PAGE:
Support The New Humanitarian today

Germany gives $61.7m for development projects

Kenya is to receive 50 million Euros (US $61.7 million) to promote agriculture, water and the health sector from the German government following an agreement signed on Tuesday by Chancellor Gerhard Schroeder and President Mwai Kibaki in the capital, Nairobi.

The funds will be disbursed in the form of technical cooperation grants and low-interest loans over the next two years.

Schroeder, who is on an official visit to Kenya, told journalists in Nairobi that his government was keen to intensify cooperation with Kenya following the country's peaceful political transition in December 2002.

This is Germany's first major financial support to Kenya since bilateral relations between the two countries declined in 1992, after Germany cited deficiencies in good governance on the part of the Kenyan authorities.

Schroeder hailed Kenya's political and economic reform efforts, and pledged his government's support to the country's ongoing economic reconstruction.

"We welcome the important step taken by the Kenyan government in the field of primary education and the fight against corruption," Schroeder said.

He also recognised recent efforts by the Kenyan government to promote regional peace, notably in Somalia and Sudan as well as fighting international terrorism. "Germany will make available its knowledge and means to help the regional fight against terrorism and organised crime," Schroeder said.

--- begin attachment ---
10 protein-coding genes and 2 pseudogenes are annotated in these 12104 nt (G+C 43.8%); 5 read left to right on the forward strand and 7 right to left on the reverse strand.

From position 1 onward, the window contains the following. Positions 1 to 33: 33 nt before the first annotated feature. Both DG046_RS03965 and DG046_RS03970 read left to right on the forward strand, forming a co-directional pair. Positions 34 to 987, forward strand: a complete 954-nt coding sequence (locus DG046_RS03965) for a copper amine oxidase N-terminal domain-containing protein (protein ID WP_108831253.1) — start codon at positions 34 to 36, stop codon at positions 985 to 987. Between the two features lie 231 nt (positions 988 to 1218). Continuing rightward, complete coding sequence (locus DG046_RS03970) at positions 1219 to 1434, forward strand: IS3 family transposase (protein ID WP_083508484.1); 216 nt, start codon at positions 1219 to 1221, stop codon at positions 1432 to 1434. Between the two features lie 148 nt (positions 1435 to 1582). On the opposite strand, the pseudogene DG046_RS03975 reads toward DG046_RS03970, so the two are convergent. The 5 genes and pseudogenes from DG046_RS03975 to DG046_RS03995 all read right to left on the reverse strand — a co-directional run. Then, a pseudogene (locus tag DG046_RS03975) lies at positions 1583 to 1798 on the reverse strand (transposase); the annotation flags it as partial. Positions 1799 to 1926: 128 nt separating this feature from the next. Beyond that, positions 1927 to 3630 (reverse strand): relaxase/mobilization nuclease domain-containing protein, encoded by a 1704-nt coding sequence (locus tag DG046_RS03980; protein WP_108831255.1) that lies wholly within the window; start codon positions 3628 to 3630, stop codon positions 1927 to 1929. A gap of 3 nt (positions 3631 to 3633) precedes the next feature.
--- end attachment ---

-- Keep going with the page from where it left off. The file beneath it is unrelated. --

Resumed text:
The German leader's visit is part of a four-nation African tour that also takes him to Ethiopia, South Africa and Ghana.


This article was produced by IRIN News while it was part of the United Nations Office for the Coordination of Humanitarian Affairs. Please send queries on copyright or liability to the UN. For more information: https://shop.un.org/rights-permissions

Share this article
Join the discussion

Support The New Humanitarian

Your support helps us deliver informative, accessible, independent journalism that you can trust and provides accountability to the millions of people affected by crises worldwide.

Donate